Using Docker in production
Five questions for Laura Frank about orchestration, security, and beyond.
I recently sat down with Laura Frank, Docker captain and director of engineering at Codeship, to discuss the evolution of the Docker ecosystem and how it compares to other orchestration tools. Here are some highlights from our talk.
The Docker ecosystem has evolved rapidly over the past couple of years. How is using Docker now different than it was, say, two years ago?
Right now, Docker is an excellent tool to manage distributed applications. This is the result of quite a bit of evolution; in its earlier stages, Docker focused mainly on managing containers themselves. Thinking back to two or three years ago, getting started with Docker was a bit of a pain because there weren’t very mature developer tools in the ecosystem. Instead you were left with documentation and really long “docker run” commands, and you really had to know what was happening at the container level. Now Docker has grown and evolved a bit to where the container is just an implementation detail, allowing you as an engineer to focus on what’s really important: the services themselves. Orchestration tools like Docker (in Swarm Mode), Kubernetes, and Mesosphere allow you to declare your services once and then run them anywhere using containers. The focus now is more on running highly-available applications and less on the inner workings of the container itself, so you interact with Docker on a different level.
In your tutorial you cover, among other things, how to use Docker in Swarm Mode effectively. How does Docker do orchestration, and how does it compare to similar tools like Kubernetes and Mesos?
Docker has built-in orchestration tooling commonly called “Docker in Swarm Mode.” It was announced last year at DockerCon and is available right in Docker itself.
The goal of Docker, Kubernetes, and other orchestration and scheduling tools is to stand up your application and manage it across a distributed cluster. It takes care of scheduling your services across a cluster, service discovery, and things like networking. Plus these orchestrators will “self-heal” if one of your containers fails. Each of these tools generally has its own set of config files that you need to author in order to declare your services. They’re all a bit different in specific feature sets, but they all attempt to solve the same problem: orchestrating containers over a cluster.
The big difference with Docker is that it’s not an external service; it’s built in. This doesn’t necessarily make it a more performant tool—that depends highly on your use case. But if you’re new to orchestration, using Docker in Swarm Mode may help you get started faster as it uses the same commands and patterns you’re already familiar with using Docker to run one-off containers.
What do sysadmins and ops professionals need to understand about Docker?
I can’t stress this enough: Docker isn’t going to solve your scalability and operational reliability problems. It’s true that it can help a lot (using declarative services with a self-healing system like Docker in Swarm Mode or Kubernetes, for example, can ease a lot of the pain), but bottlenecks and performance problems are still going to exist. In some cases, you might even feel more pain because wrapping everything in a container can expose design and process flaws that might have been hidden before. Docker isn’t magical—it won’t fix everything—but it’s a really powerful tool that can help you build, ship, and run faster.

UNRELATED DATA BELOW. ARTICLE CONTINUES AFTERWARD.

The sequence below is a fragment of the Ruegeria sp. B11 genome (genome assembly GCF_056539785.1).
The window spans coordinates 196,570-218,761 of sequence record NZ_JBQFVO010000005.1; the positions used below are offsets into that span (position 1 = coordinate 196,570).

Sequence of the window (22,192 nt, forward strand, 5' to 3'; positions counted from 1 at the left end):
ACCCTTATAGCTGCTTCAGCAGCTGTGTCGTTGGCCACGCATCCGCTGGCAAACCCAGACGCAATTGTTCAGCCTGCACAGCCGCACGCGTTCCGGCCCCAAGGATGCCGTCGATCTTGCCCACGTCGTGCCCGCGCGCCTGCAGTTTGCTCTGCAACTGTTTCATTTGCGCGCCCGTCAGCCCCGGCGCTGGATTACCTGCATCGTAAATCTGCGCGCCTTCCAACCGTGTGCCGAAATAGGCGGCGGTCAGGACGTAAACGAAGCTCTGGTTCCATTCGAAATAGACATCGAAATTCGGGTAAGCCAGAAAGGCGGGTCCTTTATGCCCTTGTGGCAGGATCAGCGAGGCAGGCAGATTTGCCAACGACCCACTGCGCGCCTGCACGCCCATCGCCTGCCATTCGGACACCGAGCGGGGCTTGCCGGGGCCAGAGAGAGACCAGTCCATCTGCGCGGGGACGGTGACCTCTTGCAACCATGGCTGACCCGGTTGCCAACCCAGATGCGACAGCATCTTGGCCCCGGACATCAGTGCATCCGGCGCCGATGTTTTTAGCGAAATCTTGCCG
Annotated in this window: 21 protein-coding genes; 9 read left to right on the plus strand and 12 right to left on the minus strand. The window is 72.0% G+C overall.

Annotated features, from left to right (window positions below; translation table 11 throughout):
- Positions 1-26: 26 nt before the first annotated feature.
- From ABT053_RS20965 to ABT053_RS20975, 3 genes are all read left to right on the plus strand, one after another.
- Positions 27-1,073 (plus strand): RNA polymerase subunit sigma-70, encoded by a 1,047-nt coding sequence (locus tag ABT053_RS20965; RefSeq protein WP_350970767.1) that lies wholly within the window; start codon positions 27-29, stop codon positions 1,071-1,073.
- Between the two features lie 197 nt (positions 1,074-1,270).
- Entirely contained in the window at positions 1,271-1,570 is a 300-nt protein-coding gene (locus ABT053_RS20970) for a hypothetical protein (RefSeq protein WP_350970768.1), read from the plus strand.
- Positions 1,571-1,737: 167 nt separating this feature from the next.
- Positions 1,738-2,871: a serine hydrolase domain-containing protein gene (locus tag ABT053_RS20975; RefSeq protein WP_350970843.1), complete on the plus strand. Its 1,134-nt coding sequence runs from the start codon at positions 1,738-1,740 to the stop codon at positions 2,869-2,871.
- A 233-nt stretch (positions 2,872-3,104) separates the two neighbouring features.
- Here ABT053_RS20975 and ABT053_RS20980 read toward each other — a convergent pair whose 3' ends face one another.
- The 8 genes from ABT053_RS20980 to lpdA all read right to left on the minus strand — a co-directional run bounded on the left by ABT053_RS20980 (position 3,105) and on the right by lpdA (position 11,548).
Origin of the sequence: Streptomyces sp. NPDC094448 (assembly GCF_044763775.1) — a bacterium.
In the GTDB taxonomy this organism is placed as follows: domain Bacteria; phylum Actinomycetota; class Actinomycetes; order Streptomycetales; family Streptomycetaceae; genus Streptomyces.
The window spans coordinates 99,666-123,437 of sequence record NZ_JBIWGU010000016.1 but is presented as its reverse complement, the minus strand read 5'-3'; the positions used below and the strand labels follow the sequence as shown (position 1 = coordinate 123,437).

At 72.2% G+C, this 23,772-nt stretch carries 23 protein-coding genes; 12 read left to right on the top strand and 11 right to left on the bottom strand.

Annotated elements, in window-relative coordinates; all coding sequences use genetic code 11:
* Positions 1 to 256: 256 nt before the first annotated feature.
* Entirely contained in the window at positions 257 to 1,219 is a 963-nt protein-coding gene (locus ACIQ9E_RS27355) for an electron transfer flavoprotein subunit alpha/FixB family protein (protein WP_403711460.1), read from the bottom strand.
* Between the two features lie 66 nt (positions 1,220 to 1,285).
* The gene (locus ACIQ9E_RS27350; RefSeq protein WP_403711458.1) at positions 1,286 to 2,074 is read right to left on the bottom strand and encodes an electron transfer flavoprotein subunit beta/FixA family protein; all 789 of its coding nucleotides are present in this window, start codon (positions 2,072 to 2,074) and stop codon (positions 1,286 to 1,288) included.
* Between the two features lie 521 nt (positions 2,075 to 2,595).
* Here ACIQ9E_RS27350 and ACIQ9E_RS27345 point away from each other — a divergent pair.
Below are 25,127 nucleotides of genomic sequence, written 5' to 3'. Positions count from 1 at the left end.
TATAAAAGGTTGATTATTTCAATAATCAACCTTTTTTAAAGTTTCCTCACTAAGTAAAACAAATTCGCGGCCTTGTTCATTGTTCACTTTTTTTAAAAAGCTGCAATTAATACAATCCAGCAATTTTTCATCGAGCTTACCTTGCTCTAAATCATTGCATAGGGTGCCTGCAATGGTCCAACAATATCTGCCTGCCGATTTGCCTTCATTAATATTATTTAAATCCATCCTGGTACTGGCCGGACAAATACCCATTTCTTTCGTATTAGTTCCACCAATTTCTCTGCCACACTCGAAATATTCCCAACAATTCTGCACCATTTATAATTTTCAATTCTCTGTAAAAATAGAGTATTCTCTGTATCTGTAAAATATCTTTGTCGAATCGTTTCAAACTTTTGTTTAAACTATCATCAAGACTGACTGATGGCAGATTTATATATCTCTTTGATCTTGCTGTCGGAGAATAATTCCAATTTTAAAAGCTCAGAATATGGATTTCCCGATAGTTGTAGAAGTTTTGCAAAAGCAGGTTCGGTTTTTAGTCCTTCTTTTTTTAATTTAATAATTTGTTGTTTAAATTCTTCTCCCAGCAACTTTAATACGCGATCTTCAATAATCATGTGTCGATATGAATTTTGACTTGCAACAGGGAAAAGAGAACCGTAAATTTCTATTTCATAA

What are some of the other tools that go well with Docker, and why?
Orchestration tools are extremely important when it comes to running highly-available services in production. Continuous integration and continuous delivery (CI/CD) is also critical, and that relies on the fact that you’ve set up good automated tests. Aside from that, metrics and monitoring are essential. I love having an insane amount of data pumped to Librato that I can visualize to get a clear picture of the state of systems. Sometimes people joke that an outage with microservices, or on a distributed system, can feel like a murder mystery since it can be really hard to identify a point of failure. Self-healing orchestration tools like Docker and Kubernetes help ease the pain, but they’re not a replacement for good metrics and monitoring.
You’re speaking at the Velocity Conference in San Jose this June. What presentations are you looking forward to attending while there?
I’m really excited to have Kelsey Hightower on stage for a keynote. I will always attend Kelsey’s talks, even if I’ve seen them before. Aside from being an A+ human being, he has an extreme talent for making the most complex topics both accessible and entertaining.
I’m also looking forward to Nora Jones’s talk on chaos engineering. I work on a distributed, scalable system, and at any moment there could be a hundred different failures. Deliberately injecting chaos into your systems can help expose areas that are opaque to your engineering team, and ultimately improve the reliability and stability of your systems.